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The Story of the Middle Ages

by Christine Miller

Reviewed by Martha Robinson

Purchase details: The Story of the Middle Ages by Christine Miller. Paperback, 353 pages. $27.95. Published by Nothing New Press. Please support by buying this book from our Christian Book Distributors link.

Christine Miller, homeschooling mother and classical Christian education leader, combined two H.A. Guerber books (The Story of Old France and The Story of the English), material from Charlotte Yonge's history storybooks of the 1800's, and material drawn from her own research to write The Story of the Middle Ages.

The book begins with history of Europe, early inhabitants of England and the Gauls. Prehistoric people are briefly mentioned, and then the story moves on to include a history of Julius Caesar and the Roman occupation and influence on the area. Details of the barbaric tribes and the effect of the fall of the Roman Empire on Europe follow, and then the story of the Middle Ages begins.

About one hundred forty chapters tell the story of rulers, wars, society, faith, and legend in the Middle Ages from 476 A.D. to 1485 A.D. Tremendous detail is provided with many names, places, and battles presented. The book explores the role of the Church and the Christian influence upon the figures throughout history, and it shares legends that relate to history, positive qualities of personalities, and faith. Good people appear as heroes, while evil ones are vilified.

As in the other books that Christine Miller publishes, The Story of the Middle Ages has short chapters, allowing for easier study of a complex period. Black and white illustrations and maps appear frequently. A list of living books recommended by Mrs. Miller for the era, a lengthy timeline, a bibliography, and an index appear in the back.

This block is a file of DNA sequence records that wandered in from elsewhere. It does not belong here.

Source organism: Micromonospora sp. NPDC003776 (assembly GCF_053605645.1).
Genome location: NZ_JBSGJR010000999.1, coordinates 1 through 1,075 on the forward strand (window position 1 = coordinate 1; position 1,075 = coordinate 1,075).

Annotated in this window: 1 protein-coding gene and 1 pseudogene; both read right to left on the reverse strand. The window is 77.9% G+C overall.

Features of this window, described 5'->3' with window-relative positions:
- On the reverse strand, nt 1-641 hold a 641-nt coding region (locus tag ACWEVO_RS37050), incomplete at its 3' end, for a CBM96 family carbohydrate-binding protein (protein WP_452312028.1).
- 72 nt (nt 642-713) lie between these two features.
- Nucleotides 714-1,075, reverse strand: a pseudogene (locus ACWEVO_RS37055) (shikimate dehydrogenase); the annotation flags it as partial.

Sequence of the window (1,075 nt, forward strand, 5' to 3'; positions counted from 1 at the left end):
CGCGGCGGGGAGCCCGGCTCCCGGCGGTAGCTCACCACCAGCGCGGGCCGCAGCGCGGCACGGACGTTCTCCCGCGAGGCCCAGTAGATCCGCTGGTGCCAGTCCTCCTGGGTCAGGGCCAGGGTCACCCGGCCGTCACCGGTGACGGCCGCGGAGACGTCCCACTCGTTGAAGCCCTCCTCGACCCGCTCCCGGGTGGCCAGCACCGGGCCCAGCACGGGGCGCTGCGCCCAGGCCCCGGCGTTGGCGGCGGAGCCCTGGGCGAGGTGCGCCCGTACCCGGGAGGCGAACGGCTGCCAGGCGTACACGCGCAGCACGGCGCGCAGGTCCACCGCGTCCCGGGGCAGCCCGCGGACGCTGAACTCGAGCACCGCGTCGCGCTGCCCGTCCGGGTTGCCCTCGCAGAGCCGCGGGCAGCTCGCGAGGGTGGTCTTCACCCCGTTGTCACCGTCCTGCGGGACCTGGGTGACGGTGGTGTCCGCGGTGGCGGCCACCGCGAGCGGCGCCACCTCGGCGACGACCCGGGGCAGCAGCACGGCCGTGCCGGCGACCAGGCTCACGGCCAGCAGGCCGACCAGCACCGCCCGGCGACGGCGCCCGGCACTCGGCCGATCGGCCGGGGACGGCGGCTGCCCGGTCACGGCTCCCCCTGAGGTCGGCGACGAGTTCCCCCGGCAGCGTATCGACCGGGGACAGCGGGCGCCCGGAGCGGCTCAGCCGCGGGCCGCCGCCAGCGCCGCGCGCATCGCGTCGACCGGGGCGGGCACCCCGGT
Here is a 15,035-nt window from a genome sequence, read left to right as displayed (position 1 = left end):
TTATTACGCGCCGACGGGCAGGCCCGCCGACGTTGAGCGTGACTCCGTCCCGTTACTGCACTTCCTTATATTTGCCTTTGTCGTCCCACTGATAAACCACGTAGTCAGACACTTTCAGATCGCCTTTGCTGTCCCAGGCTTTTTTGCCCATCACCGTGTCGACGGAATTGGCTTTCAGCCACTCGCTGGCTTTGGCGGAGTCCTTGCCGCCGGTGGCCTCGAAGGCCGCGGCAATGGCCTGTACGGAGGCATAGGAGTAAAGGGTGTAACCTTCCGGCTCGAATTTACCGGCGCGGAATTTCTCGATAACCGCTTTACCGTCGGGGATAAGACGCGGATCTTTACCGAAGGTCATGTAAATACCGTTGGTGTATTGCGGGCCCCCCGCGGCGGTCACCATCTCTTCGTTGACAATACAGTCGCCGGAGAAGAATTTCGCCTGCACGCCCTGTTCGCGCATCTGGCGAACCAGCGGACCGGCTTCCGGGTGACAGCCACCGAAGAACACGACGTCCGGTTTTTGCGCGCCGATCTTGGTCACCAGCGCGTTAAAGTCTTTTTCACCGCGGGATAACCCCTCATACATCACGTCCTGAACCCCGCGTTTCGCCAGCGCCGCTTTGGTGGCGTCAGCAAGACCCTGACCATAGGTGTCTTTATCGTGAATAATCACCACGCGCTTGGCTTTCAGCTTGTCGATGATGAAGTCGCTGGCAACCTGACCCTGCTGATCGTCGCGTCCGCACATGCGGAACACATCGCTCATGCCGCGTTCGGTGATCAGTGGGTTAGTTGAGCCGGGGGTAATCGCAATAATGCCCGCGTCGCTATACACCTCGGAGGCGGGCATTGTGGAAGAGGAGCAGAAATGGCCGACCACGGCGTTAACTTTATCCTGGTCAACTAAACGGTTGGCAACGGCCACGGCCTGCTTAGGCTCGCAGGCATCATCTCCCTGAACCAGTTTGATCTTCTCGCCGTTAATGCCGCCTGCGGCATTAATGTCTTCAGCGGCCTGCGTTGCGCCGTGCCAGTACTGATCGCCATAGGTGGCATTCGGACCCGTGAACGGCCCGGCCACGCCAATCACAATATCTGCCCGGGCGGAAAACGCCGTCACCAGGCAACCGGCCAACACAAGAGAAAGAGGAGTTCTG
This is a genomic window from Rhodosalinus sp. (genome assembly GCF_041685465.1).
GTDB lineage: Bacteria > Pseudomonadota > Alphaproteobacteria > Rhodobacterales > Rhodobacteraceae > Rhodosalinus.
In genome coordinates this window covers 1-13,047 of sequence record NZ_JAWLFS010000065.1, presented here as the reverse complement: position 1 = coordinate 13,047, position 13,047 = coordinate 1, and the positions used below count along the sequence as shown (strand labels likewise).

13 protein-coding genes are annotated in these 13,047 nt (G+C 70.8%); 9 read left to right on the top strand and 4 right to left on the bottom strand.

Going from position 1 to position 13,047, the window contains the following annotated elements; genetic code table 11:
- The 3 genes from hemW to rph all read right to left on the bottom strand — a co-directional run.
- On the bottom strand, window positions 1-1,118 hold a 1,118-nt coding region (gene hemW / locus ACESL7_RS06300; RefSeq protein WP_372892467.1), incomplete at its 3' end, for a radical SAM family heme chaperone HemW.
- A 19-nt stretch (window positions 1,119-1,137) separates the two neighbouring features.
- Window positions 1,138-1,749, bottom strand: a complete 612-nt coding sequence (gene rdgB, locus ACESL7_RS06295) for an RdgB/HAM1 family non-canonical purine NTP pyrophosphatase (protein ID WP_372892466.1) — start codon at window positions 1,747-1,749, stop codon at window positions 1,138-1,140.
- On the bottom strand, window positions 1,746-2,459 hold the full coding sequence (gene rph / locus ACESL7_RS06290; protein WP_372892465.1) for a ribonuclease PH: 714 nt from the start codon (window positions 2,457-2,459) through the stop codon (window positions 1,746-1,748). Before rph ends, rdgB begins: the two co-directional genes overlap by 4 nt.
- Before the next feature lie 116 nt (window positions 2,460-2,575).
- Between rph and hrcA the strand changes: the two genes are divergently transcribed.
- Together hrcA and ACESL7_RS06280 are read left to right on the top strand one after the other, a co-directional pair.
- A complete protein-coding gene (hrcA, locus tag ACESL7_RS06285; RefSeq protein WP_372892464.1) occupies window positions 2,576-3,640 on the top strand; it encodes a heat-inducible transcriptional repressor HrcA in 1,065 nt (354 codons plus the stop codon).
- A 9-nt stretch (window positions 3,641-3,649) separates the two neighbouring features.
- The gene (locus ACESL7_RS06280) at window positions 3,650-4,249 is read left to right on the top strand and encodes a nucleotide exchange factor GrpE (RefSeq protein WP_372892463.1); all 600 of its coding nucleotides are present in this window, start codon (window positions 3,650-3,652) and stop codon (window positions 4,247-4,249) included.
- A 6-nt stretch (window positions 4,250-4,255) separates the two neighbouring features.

Recommendation: The Story of the Middle Ages, a long book with a huge amount of details, could easily be used as a spine for the entire family's history studies. It overlaps The Story of the Romans, but the review could be good, and the focus is slightly different, being written from non-Roman point of view. As with the other books Christine Miller publishes, this book is written from a Christian perspective, making it ideally suited for those who choose to teach using the Christian Trivium rather than just the classical approach. resources related to this review:'s History Resources Section for ideas, links, living books, and more!
Review of A Charlotte Mason Education and other books by Catherine Levison
Review of Charlotte Mason Study Guide
Review of Helene Guerber's living history books
Review of King Arthur Through the Ages CD-ROM
Review of The Story of the Renaissance and Reformation
Review of the Trailblazers series of historical fiction
Review of Child's History of the World CD-ROM
Review of Child's History of the World by Hillyer
Review of Famous Men of the Middle Ages

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